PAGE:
by Laura Mortkowitz
The congressional candidates for the 12th district debated yesterday in the Bart Luedeke Center Theater on a number of topics ranging from student loans to Iran.
Democratic congressman Rush Holt, the incumbent, and Alan Bateman, the Republican deputy mayor of Holmdel, had more common ground than opposition on the seven issues presented.
“They know what the people want,” said Ben Dworkin, director of the Rebovich Institute for New Jersey Politics and moderator of the debate. “You don’t always get ideologues, which is good for democracy too. People can judge them on any number of things.”
The two candidates completely agreed on the issues of Iran, the No Child Left Behind Act and withdrawal from Iraq, and partially agreed on the future of student loans.
They agreed that money for student loans would be available with action from Congress.
“I expect that support, financial support, for students who want to go on in higher education will be a priority of the Obama administration and I know it will be a priority of us Democrats in the House of Representatives,” Holt said.
The candidates then debated before admitting they agreed about Iraq. They want troops out of Iraq as soon as possible without jeopardizing the newfound Iraqi government.
“I believe [a sudden exit] would create instability and allow other surrounding countries, such as Iran, to come in to fill a void left by the United States,” Bateman said.
Holt mentioned the consensus in Washington, “with the possible exception of Sen. McCain,” is that the troops will not be there long-term.
The real dissent came from the current economic situation. Bateman believes the economy can grow by “lowering capital gains tax,” which would encourage businesses to invest back in the market.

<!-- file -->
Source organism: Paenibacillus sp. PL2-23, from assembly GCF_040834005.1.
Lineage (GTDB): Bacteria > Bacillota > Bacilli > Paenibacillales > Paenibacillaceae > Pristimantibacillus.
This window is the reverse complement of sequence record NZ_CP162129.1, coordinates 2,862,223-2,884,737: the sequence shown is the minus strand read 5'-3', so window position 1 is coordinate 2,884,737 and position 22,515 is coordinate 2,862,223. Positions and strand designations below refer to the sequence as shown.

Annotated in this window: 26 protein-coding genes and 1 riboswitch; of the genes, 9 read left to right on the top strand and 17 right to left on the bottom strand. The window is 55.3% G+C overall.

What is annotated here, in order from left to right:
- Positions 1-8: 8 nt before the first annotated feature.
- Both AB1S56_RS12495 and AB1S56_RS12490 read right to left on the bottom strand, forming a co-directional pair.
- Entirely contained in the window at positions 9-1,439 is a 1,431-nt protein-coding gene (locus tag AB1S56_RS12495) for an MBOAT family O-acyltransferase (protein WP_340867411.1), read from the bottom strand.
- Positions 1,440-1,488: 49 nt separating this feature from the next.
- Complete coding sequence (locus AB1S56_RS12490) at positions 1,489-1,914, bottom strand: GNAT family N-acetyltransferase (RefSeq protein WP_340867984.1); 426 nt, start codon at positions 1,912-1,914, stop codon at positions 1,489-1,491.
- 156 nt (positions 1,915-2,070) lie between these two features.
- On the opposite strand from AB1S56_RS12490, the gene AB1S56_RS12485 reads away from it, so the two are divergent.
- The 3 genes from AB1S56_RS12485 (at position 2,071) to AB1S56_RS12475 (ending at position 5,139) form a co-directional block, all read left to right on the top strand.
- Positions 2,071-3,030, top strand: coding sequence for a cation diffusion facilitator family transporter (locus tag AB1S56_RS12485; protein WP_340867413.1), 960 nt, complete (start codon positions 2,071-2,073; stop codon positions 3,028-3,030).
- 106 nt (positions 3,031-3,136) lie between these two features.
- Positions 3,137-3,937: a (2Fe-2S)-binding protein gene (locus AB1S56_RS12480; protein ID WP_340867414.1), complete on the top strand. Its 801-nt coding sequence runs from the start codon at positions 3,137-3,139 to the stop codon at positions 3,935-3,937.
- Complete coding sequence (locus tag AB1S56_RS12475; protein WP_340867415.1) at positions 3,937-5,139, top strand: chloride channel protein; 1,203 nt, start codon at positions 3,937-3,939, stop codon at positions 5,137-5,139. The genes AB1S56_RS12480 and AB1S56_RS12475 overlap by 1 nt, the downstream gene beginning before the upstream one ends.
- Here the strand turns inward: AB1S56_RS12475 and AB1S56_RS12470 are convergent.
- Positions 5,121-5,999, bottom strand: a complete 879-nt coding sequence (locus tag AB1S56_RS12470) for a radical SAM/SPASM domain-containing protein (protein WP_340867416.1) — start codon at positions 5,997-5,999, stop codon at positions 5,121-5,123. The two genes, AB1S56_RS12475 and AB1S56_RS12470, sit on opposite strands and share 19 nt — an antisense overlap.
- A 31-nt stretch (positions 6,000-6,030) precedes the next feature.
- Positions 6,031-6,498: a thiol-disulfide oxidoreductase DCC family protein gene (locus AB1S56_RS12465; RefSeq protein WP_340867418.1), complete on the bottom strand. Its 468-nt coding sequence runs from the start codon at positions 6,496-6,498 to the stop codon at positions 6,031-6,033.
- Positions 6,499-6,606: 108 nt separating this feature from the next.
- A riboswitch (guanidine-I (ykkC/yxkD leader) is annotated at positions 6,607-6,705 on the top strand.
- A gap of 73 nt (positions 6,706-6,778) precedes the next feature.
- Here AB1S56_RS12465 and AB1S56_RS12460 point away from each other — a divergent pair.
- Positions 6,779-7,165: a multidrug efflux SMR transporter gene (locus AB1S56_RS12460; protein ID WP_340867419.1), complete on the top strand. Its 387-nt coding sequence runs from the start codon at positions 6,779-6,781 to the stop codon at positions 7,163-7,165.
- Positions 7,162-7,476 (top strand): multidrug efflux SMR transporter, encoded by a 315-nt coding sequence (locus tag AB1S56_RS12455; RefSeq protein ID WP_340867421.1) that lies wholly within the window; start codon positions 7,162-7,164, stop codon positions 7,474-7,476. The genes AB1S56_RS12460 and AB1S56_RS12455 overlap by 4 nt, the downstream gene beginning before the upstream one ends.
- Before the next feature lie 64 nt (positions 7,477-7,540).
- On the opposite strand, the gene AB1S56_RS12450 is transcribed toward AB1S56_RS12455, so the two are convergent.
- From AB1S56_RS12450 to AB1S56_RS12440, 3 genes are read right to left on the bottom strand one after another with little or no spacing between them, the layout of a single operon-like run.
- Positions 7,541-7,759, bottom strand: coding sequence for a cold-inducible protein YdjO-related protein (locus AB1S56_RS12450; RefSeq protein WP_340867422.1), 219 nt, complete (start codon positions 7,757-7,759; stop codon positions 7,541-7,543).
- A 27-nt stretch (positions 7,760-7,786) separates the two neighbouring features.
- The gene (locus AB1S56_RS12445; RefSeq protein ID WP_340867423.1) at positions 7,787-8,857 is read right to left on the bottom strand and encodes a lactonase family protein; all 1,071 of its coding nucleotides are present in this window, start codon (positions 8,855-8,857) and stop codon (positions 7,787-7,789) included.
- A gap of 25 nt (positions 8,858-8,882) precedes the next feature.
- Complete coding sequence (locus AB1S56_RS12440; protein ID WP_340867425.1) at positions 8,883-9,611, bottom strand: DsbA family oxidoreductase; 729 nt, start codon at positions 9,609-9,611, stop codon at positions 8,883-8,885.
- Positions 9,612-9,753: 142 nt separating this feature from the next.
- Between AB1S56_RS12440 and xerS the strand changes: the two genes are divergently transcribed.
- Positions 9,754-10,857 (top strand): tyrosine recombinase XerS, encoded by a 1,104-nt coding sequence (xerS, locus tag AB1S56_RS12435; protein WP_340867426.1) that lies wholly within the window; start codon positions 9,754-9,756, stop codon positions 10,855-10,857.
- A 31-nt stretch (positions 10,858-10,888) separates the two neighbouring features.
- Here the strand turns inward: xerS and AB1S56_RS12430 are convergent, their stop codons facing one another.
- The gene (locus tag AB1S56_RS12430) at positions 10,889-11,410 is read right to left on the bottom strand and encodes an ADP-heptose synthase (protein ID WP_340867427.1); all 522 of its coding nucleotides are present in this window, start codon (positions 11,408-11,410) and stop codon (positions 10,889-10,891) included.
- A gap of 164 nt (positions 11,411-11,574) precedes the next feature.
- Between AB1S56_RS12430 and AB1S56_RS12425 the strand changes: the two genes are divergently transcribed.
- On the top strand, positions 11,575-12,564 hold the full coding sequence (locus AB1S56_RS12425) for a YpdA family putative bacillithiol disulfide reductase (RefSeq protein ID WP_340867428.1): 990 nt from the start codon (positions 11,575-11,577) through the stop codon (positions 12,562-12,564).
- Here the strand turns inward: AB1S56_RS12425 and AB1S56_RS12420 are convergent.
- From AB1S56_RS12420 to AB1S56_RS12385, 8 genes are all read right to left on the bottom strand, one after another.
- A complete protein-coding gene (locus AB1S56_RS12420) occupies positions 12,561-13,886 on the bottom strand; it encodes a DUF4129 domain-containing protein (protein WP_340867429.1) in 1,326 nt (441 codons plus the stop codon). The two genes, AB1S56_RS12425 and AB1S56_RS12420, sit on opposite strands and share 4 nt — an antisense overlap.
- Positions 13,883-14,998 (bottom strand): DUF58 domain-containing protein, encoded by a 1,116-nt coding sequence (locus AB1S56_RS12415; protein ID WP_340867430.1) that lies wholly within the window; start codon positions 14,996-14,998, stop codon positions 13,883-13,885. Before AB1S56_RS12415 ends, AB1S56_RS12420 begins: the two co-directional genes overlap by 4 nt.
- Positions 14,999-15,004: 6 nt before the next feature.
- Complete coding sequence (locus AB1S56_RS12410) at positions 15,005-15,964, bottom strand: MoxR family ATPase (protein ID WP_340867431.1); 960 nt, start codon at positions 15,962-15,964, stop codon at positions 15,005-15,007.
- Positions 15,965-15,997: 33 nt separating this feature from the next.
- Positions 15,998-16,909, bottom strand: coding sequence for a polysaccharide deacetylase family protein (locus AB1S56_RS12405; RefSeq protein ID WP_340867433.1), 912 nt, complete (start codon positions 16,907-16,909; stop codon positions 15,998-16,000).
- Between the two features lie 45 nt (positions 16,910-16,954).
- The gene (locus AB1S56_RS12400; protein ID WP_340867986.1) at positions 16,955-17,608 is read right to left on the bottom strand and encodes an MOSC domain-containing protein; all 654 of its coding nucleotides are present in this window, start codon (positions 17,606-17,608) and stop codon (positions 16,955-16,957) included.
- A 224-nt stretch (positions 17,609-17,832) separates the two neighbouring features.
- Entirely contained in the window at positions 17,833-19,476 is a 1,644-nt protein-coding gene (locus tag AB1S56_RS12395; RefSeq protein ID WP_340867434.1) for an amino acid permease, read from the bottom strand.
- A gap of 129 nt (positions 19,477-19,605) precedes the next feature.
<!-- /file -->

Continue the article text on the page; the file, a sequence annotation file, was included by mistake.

Holt disagreed, stating that the tax was average in comparison to other countries and did not affect economic growth.
Bateman’s philosophy was that lowering taxes gave people more money to spend and invest. However, Holt cited the policies of President Bush’s administration.
“What the Bush tax cuts did was give us a deficit that is huge every year, now amounting to a $9-plus trillion debt,” Holt said. “That’s more than $30,000 in debt that each one of you carries.”
The two were in agreement about the No Child Left Behind Act.
“The problem is that it was put together in such a way that the measures were as inequitable as the inequalities the law was supposed to correct,” Holt said.
They also agreed on the issue of Iran, stating that the country is a serious threat, especially if they gain access to nuclear weapons.
At the end of the debate the two discussed their opinions on the upcoming election.
“This is an important election for all sorts of reasons, economic, national security, and for our domestic wellbeing and our sense of optimism,” Holt said. “This is the first generation where people are saying they are expecting the
next generation to have a lesser quality of life.”
He explained his pride in beating back “cynicism about government” — a cynicism that Bateman shares.
“[Holt] believes that government is the answer,” he said. “I believe government needs to help enable the economy, not get in its way, not hurt families. I’ve been fighting for quality of life as deputy mayor of Holmdel.”